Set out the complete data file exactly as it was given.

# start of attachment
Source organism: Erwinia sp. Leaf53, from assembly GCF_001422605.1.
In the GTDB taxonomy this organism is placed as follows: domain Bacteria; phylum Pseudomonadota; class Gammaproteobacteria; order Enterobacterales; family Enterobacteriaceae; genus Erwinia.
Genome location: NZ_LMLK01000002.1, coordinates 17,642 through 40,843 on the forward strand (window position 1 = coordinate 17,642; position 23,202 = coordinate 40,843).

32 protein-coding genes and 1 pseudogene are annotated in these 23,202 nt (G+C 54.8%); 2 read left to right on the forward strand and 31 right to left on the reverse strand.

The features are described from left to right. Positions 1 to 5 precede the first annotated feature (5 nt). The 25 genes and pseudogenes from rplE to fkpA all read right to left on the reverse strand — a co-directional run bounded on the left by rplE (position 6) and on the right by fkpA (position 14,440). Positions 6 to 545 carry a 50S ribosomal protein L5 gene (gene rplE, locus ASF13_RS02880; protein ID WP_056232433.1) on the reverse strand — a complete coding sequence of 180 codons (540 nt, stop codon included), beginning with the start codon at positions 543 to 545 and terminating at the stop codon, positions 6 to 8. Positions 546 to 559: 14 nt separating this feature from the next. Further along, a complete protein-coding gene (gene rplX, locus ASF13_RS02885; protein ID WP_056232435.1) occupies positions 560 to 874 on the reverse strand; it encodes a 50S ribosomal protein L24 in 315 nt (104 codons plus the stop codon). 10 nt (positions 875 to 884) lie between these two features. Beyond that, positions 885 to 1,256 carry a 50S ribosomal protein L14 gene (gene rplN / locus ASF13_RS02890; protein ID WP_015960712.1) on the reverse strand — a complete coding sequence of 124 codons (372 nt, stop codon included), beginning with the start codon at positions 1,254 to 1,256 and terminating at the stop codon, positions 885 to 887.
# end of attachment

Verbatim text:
Source organism: Erwinia sp. Leaf53, from assembly GCF_001422605.1.
In the GTDB taxonomy this organism is placed as follows: domain Bacteria; phylum Pseudomonadota; class Gammaproteobacteria; order Enterobacterales; family Enterobacteriaceae; genus Erwinia.
Genome location: NZ_LMLK01000002.1, coordinates 17,642 through 40,843 on the forward strand (window position 1 = coordinate 17,642; position 23,202 = coordinate 40,843).

32 protein-coding genes and 1 pseudogene are annotated in these 23,202 nt (G+C 54.8%); 2 read left to right on the forward strand and 31 right to left on the reverse strand.

The features are described from left to right. Positions 1 to 5 precede the first annotated feature (5 nt). The 25 genes and pseudogenes from rplE to fkpA all read right to left on the reverse strand — a co-directional run bounded on the left by rplE (position 6) and on the right by fkpA (position 14,440). Positions 6 to 545 carry a 50S ribosomal protein L5 gene (gene rplE, locus ASF13_RS02880; protein ID WP_056232433.1) on the reverse strand — a complete coding sequence of 180 codons (540 nt, stop codon included), beginning with the start codon at positions 543 to 545 and terminating at the stop codon, positions 6 to 8. Positions 546 to 559: 14 nt separating this feature from the next. Further along, a complete protein-coding gene (gene rplX, locus ASF13_RS02885; protein ID WP_056232435.1) occupies positions 560 to 874 on the reverse strand; it encodes a 50S ribosomal protein L24 in 315 nt (104 codons plus the stop codon). 10 nt (positions 875 to 884) lie between these two features. Beyond that, positions 885 to 1,256 carry a 50S ribosomal protein L14 gene (gene rplN / locus ASF13_RS02890; protein ID WP_015960712.1) on the reverse strand — a complete coding sequence of 124 codons (372 nt, stop codon included), beginning with the start codon at positions 1,254 to 1,256 and terminating at the stop codon, positions 885 to 887.